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I have a medical dataset with approx 200 variables. One of the variables is a bio-marker (concentration of a particular enzyme). It's distribution is right skew, and the problem is that values above a certain level are censored/cut off at that level. So while the mean of the variable is around 10, any values greater than 50 are recorded as 50.

I would like to impute continuous values for those censored values. I am using multiple imputation with the mice package in R at present, though other systems are available to me and I am open to other approaches. A thought I had was to recode all those censored values to be missing and then running the imputations. If any of the imputed values that were originally censored are below the cut-off, then they will then be assigned to be the cut-off value.

I'd like to know opinions about this, and/or any better methods of dealing with this.

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  • $\begingroup$ What role will that biomarker play in subsequent analyses? E.g., will it be an explanatory variable, a covariate, or a dependent variable in a regression? It's possible you could use a method that does not require imputation of values. You should favor such methods, because otherwise you're making a WAG about the shape of the censored right tail, which--because of the skewness--could contain some influential values in the analyses. $\endgroup$ – whuber Jun 29 '12 at 19:27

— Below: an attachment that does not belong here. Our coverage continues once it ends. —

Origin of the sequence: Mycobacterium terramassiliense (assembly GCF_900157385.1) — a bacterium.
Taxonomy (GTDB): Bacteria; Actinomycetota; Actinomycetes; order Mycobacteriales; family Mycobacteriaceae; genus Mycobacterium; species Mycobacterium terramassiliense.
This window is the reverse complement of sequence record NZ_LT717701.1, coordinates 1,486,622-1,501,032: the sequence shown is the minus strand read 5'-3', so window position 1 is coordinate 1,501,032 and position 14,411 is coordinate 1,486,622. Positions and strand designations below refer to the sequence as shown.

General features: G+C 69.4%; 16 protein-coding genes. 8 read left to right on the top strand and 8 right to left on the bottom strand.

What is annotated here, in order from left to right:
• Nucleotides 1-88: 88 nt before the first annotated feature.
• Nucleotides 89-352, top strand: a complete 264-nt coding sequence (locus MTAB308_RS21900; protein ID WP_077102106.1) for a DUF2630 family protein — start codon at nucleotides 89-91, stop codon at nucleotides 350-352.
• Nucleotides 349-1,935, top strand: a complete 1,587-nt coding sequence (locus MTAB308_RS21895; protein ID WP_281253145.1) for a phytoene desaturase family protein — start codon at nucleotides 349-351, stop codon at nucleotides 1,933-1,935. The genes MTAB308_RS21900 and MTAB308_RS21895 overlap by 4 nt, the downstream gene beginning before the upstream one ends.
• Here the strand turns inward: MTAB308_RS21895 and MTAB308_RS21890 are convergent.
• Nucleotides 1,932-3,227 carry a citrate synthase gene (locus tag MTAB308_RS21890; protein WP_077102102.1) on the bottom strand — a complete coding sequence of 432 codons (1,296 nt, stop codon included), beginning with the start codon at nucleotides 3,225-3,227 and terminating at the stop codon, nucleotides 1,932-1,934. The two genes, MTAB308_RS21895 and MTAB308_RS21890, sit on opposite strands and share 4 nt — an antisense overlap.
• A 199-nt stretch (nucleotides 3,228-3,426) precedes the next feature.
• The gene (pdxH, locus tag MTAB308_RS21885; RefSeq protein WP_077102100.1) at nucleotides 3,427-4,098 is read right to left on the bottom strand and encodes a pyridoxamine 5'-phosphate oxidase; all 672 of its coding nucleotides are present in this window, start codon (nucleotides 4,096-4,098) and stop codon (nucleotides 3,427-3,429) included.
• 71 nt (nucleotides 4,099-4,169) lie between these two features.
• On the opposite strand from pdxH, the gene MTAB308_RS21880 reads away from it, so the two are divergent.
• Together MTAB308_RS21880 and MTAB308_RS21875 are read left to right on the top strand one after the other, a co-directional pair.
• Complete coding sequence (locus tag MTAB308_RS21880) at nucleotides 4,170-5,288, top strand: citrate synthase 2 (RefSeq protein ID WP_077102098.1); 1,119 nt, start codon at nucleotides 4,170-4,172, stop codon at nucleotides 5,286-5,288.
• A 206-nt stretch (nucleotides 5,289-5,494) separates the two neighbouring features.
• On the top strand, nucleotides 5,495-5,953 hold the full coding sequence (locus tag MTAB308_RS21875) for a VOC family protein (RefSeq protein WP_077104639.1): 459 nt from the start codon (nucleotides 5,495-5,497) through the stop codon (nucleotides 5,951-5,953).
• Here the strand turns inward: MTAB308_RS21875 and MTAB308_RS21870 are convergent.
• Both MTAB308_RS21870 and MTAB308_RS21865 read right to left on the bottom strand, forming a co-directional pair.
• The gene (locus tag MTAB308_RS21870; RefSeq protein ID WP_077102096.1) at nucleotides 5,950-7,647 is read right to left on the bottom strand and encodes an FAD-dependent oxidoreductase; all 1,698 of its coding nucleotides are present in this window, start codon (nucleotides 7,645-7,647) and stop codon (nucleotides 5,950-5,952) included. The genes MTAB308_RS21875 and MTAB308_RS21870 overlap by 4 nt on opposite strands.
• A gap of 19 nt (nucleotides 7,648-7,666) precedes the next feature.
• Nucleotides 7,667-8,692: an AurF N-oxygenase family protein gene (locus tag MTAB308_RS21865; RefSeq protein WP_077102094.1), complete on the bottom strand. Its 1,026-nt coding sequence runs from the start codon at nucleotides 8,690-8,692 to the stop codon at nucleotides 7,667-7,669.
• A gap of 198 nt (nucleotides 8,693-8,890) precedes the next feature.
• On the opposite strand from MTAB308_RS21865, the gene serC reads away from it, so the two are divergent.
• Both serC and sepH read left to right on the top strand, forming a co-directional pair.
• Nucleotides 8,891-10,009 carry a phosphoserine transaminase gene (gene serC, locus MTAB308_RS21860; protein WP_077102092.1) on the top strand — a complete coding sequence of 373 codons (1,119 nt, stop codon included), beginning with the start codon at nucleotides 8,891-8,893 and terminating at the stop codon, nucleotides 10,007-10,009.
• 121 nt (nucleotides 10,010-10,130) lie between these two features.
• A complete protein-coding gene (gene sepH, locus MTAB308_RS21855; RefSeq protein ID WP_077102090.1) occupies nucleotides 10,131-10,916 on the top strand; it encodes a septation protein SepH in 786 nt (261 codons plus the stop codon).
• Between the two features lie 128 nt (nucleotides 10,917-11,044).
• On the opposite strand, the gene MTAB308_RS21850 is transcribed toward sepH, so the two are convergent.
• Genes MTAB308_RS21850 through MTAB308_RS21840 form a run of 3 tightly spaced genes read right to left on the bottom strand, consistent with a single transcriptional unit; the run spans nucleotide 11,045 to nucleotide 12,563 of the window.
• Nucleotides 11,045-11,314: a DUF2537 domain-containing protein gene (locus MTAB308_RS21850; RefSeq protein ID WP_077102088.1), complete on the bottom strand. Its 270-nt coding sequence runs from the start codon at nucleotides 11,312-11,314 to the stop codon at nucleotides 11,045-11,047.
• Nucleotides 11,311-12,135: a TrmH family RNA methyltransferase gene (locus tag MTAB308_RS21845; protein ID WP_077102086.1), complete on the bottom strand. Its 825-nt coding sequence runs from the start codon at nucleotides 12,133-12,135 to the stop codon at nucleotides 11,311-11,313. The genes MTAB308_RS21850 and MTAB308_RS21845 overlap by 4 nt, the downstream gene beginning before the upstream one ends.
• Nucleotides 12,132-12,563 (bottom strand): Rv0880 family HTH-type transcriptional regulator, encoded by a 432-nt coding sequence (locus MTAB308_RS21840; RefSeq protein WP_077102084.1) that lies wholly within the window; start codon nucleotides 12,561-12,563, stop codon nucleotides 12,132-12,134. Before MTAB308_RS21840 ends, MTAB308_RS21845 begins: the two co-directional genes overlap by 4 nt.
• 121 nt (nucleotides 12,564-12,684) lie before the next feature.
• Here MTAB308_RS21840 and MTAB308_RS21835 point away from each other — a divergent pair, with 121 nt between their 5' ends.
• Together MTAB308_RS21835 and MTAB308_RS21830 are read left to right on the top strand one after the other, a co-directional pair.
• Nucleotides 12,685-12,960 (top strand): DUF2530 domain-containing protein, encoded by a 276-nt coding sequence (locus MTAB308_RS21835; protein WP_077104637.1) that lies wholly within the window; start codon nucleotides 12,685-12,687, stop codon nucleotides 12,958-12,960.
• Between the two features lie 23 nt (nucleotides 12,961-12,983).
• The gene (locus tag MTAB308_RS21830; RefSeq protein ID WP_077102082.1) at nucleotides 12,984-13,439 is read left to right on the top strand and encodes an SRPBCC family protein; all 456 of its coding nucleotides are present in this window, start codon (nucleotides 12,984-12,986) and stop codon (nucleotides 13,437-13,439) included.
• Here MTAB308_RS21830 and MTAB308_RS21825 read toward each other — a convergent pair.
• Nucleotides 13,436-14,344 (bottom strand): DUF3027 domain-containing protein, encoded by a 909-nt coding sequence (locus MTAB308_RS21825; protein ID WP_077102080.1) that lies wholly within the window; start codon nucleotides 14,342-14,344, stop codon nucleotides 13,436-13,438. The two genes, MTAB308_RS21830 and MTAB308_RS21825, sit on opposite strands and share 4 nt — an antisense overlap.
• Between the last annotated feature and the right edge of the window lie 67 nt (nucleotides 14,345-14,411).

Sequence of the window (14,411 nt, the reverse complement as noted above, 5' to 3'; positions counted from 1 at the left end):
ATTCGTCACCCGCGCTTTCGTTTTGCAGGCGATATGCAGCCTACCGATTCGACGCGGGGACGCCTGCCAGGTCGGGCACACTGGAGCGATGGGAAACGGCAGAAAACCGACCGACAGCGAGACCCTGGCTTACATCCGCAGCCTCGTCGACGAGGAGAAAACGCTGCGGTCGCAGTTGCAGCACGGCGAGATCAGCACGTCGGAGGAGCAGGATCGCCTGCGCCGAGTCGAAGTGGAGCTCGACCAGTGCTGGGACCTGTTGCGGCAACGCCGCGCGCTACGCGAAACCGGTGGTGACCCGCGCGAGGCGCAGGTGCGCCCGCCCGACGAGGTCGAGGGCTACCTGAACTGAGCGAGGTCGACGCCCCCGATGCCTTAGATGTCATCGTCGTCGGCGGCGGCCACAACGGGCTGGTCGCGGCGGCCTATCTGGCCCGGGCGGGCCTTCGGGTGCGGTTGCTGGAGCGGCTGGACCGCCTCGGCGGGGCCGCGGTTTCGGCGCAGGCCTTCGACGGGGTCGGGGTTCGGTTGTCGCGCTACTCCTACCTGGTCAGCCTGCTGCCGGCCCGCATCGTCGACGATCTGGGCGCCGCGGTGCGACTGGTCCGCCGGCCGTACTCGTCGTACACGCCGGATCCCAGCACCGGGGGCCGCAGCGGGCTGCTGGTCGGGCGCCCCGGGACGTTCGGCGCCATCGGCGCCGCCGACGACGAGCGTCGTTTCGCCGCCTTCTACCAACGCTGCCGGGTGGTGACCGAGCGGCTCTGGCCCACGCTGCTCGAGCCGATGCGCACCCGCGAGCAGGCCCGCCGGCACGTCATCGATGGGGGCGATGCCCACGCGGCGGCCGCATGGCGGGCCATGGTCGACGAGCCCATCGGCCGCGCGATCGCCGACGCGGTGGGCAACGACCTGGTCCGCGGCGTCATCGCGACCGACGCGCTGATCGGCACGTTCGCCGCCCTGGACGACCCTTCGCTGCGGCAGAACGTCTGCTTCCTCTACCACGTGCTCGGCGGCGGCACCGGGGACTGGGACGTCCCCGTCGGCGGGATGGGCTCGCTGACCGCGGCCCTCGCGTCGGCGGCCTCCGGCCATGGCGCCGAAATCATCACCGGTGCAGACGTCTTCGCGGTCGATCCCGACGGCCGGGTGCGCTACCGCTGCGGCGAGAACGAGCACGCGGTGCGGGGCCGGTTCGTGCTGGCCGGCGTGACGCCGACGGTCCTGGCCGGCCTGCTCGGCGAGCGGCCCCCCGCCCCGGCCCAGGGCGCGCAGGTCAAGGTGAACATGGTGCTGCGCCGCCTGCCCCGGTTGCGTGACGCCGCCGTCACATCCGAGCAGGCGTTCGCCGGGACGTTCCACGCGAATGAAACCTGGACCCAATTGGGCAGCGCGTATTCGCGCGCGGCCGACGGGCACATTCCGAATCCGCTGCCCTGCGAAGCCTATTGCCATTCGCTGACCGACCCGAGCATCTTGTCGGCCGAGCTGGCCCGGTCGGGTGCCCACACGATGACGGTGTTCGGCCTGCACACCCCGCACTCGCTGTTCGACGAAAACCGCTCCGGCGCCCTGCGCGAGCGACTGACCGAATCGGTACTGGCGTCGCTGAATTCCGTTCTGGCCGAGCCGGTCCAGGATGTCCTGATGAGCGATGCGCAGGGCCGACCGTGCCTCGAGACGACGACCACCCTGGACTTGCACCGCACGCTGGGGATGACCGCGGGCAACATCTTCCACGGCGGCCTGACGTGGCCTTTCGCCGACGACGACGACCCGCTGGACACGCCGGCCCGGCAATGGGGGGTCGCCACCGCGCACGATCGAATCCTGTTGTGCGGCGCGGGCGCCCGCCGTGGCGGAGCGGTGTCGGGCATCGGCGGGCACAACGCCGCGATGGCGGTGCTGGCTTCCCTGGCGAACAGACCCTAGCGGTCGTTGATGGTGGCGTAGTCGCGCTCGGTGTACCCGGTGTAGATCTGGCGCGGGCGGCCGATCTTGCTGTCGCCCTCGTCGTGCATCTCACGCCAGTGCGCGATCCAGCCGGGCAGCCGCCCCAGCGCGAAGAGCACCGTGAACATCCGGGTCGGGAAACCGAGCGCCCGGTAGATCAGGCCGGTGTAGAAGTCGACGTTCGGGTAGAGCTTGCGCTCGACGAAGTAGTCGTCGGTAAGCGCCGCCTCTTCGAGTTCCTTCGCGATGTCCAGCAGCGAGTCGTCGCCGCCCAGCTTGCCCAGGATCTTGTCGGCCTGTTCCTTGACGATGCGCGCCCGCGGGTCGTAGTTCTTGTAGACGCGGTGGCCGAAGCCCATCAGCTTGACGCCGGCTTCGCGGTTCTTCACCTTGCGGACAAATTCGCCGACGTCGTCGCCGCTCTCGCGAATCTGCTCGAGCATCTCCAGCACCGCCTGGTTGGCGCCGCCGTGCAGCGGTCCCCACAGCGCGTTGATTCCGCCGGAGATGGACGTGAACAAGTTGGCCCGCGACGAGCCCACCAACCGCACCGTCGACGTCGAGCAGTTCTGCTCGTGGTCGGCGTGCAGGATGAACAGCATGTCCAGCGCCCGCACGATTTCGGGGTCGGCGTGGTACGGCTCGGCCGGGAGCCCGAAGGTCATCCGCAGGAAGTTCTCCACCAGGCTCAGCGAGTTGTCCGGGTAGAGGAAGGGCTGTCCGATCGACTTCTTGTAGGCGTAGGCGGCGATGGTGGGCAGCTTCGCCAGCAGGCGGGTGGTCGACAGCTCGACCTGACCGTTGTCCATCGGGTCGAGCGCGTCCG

• $\begingroup$ @whuber, the biomarker is an explanatory variable. Normal practice in this field is to discretise it as 0-1, 1-10, 10+ or sometimes just 0-1 and 1+ (ie elevated or not elevated). I had the idea to include it as a continuous explanatory variable. Although the dataset has 200 variables, clinical guidance and prior experience suggests to use 10 of these in the final model, hence I was thinking of imputing the values >50 using some of the other variables. $\endgroup$ – Robert Long Jun 30 '12 at 21:18
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Any method of imputation including multiple imputation is a shot in the dark if you can't take acoount of how the data above 50 are distributed. Since you have 200 variables are any of them correlated with the biomarker? If you could fit a regression for the biomarker as a function of the covariates you could use that model to predict the values for the truncated ones. You could apply an error to the prediction based on the residual variance in the model to generate multiple imputations that way. It would be more sensible. Of course this assumes you can find a valid model and that the residuals have zero mean and constant variance. You would only fit then non-truncated biomarker values to construct the model.

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